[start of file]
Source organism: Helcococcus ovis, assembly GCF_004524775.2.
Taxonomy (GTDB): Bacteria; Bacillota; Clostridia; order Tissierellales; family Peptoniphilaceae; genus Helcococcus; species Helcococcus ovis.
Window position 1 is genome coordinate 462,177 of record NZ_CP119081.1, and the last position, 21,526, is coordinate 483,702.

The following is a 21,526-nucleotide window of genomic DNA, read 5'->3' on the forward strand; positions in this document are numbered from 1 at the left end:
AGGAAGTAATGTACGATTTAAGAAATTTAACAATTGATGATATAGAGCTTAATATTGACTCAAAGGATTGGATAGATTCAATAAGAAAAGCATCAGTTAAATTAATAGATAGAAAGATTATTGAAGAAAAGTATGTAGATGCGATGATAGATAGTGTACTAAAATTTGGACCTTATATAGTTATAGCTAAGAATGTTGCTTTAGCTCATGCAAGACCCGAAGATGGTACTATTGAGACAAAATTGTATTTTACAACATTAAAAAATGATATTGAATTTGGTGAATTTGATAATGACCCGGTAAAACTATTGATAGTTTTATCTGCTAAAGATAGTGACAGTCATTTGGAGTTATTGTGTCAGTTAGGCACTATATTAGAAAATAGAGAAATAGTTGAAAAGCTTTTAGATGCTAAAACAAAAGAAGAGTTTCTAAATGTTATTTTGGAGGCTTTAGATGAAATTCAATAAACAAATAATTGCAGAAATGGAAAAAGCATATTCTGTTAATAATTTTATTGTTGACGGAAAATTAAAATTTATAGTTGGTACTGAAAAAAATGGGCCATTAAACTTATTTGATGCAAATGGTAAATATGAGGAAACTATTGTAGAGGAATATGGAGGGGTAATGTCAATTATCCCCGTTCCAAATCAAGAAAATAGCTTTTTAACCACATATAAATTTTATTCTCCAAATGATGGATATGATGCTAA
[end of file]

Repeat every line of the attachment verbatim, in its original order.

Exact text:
Source organism: Helcococcus ovis, assembly GCF_004524775.2.
Taxonomy (GTDB): Bacteria; Bacillota; Clostridia; order Tissierellales; family Peptoniphilaceae; genus Helcococcus; species Helcococcus ovis.
Window position 1 is genome coordinate 462,177 of record NZ_CP119081.1, and the last position, 21,526, is coordinate 483,702.

The following is a 21,526-nucleotide window of genomic DNA, read 5'->3' on the forward strand; positions in this document are numbered from 1 at the left end:
AGGAAGTAATGTACGATTTAAGAAATTTAACAATTGATGATATAGAGCTTAATATTGACTCAAAGGATTGGATAGATTCAATAAGAAAAGCATCAGTTAAATTAATAGATAGAAAGATTATTGAAGAAAAGTATGTAGATGCGATGATAGATAGTGTACTAAAATTTGGACCTTATATAGTTATAGCTAAGAATGTTGCTTTAGCTCATGCAAGACCCGAAGATGGTACTATTGAGACAAAATTGTATTTTACAACATTAAAAAATGATATTGAATTTGGTGAATTTGATAATGACCCGGTAAAACTATTGATAGTTTTATCTGCTAAAGATAGTGACAGTCATTTGGAGTTATTGTGTCAGTTAGGCACTATATTAGAAAATAGAGAAATAGTTGAAAAGCTTTTAGATGCTAAAACAAAAGAAGAGTTTCTAAATGTTATTTTGGAGGCTTTAGATGAAATTCAATAAACAAATAATTGCAGAAATGGAAAAAGCATATTCTGTTAATAATTTTATTGTTGACGGAAAATTAAAATTTATAGTTGGTACTGAAAAAAATGGGCCATTAAACTTATTTGATGCAAATGGTAAATATGAGGAAACTATTGTAGAGGAATATGGAGGGGTAATGTCAATTATCCCCGTTCCAAATCAAGAAAATAGCTTTTTAACCACATATAAATTTTATTCTCCAAATGATGGATATGATGCTAA